If you have been following me on Facebook you may know by now that I have decided to shut up shop with Minute Film, I gave it a go but I have to be realistic, I am probably a little too narrow minded in my ideas about photography to be able to make a living out of it. I love photography for the things that it can do that other media cannot, there are a number of things that come into this category:
- the possiblity of choosing where the focus is
- the possibility of choosing how light or dark the result will be
- the ability to choose the perspective of your scene
- the capturing of movement
- the contrast and colour of the result
None of these things is, in itself, going to make a good picture but the intelligent application of these things to your photography is like having an infinite number of tools in your armoury.
So what now? Well, I guess I will carry on with my little private crusade, to promote - quietly - the idea that knowing about what makes photography 'work' will inevitably make you a better photographer - and get a job!
Crusade first: Photographically one of the really great cliches is Fireworks. They offer a wonderful spectacle but it is really difficult to be innovative since the technical restrictions imposed by the circumstances mean that you are going to get very similar results to everyone else. So what can you do? The best bet is to enjoy the fireworks and not take it too seriously.
My fireworks were near my home, a very professional display put on by the local 'Lions' club. I agonised for ages about what equipment I would take with me, Epson RD1, Nikon D100, Olympus XA, Holga 120 or even a pinhole camera? I even thought for a while that I might see what I could do with just my iPhone! In the end I opted for the Nikon since I thought that it would be the easiest to use in the dark. I was also struggling to remember the correct settings for shooting fireworks and I knew that if I shot digital I'd be able to see that I was doing alright during the evening.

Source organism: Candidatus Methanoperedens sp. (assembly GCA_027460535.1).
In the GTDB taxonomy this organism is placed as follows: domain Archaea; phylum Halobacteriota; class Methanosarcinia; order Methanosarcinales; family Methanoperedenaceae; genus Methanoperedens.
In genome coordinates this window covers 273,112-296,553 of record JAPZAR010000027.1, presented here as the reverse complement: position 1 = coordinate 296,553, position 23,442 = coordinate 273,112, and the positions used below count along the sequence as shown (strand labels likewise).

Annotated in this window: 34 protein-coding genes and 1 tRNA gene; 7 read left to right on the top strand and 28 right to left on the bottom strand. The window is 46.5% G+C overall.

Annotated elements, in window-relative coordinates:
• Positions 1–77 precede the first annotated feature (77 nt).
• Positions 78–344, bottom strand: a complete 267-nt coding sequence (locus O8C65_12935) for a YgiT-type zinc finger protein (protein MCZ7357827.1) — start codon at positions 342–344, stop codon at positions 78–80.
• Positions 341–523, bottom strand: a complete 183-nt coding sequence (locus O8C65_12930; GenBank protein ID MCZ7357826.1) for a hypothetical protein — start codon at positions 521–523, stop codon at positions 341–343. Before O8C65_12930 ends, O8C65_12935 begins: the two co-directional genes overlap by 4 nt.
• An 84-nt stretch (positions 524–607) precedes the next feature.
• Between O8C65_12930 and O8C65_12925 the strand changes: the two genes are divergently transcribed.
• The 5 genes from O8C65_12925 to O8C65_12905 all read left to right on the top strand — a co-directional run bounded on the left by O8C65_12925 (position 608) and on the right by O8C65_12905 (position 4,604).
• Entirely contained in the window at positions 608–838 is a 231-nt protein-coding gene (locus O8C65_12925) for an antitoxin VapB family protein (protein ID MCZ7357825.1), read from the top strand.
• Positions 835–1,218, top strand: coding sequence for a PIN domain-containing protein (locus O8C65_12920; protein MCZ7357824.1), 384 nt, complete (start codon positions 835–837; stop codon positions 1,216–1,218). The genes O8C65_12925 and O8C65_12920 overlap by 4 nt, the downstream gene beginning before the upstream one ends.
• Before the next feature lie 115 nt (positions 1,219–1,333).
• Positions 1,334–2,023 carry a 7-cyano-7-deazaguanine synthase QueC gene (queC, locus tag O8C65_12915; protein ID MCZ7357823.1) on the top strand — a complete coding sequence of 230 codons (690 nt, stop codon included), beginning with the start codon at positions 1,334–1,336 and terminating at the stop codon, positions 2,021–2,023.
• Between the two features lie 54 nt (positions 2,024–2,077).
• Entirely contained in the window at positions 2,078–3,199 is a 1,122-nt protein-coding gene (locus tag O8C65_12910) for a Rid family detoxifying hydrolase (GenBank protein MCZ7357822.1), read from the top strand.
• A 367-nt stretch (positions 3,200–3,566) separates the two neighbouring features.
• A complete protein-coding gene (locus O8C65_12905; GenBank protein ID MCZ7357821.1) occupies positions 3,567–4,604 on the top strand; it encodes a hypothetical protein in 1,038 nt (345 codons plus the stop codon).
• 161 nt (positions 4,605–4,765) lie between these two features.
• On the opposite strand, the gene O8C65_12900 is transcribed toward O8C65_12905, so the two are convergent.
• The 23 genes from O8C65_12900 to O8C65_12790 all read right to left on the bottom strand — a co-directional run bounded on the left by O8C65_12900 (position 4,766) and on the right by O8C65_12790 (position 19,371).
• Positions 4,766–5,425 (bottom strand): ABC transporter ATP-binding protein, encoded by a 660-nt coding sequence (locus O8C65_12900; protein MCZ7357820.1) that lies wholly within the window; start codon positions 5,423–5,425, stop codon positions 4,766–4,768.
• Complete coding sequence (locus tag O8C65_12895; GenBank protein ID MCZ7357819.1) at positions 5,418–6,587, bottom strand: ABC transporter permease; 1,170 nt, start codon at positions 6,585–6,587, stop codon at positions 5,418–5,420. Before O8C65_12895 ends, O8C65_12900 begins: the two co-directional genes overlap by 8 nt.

The next big question... Tripod? Well, no. I admit to preferring the crispness of the lines you get with a tripod, but actually it is much less bother in a crowded field to just hold the camera as steady as you can and sometimes the movement adds a little something to the picture. so all of these pictures were shot hand held at 2 seconds! Not something to do in any other situation!
Fireworks are fun because you cannot really fail to get something as long as you know the basic rules, they are really bright but for only a short time in any part of the sky. Even if you get the exposure wrong then the pictures will probably be exciting.
My biggest problem was that I filled my CF card before the action had finished but I had such a great time anyway and was glad of the choices I had made regarding equipment.
The first picture is of a child waving an LED 'Light Sabre', there were Light Sabres, wands with a star on the top and spinning things with LED's on strings. I liked what happened to these in the dark with the long exposure. The final picture was of the fabulous bonfire they had just before the fireworks began, just pointing the camera at the sky above the fire, these are all the glowing embers making lovely swirling patterns in the sky. I was initially slightly disappointed that I could not get a clear shot without the tree but on reflection, especially in the picture with the multicoloured 'fan' it works quite nicely!
Minute Film as a business was a failure, I suspect that someone more agressively businesslike might have managed to squeeze a living out of it but that isn't really me. However, I have been involved in the photographic business for nearly 30 years, I got into it because I loved photography. Over these years though I have taken less and less photographs and had virtually given up taking pictures for fun.
Minute Film made me take pictures again, it made me because I needed examples to go on my website, firstly of Polaroid pictures and then of Holga pictures but as I took these pictures I started to see how the limitations of the equipment I was using made me think differently about what I was doing. In a very short time I had become fascinated by what I had undertaken and started to analyse what it was that was so compelling.
In short, I started Minute Film to earn money but it repaid me in a different way, it gave me back the love of photography that had dwindled away.
I don't know what job I will be doing in a month from now, I hope I will be doing something that I find interesting and rewarding - but what I know I'll be doing is that I'll be taking pictures and writing about my love for the magic that is photography.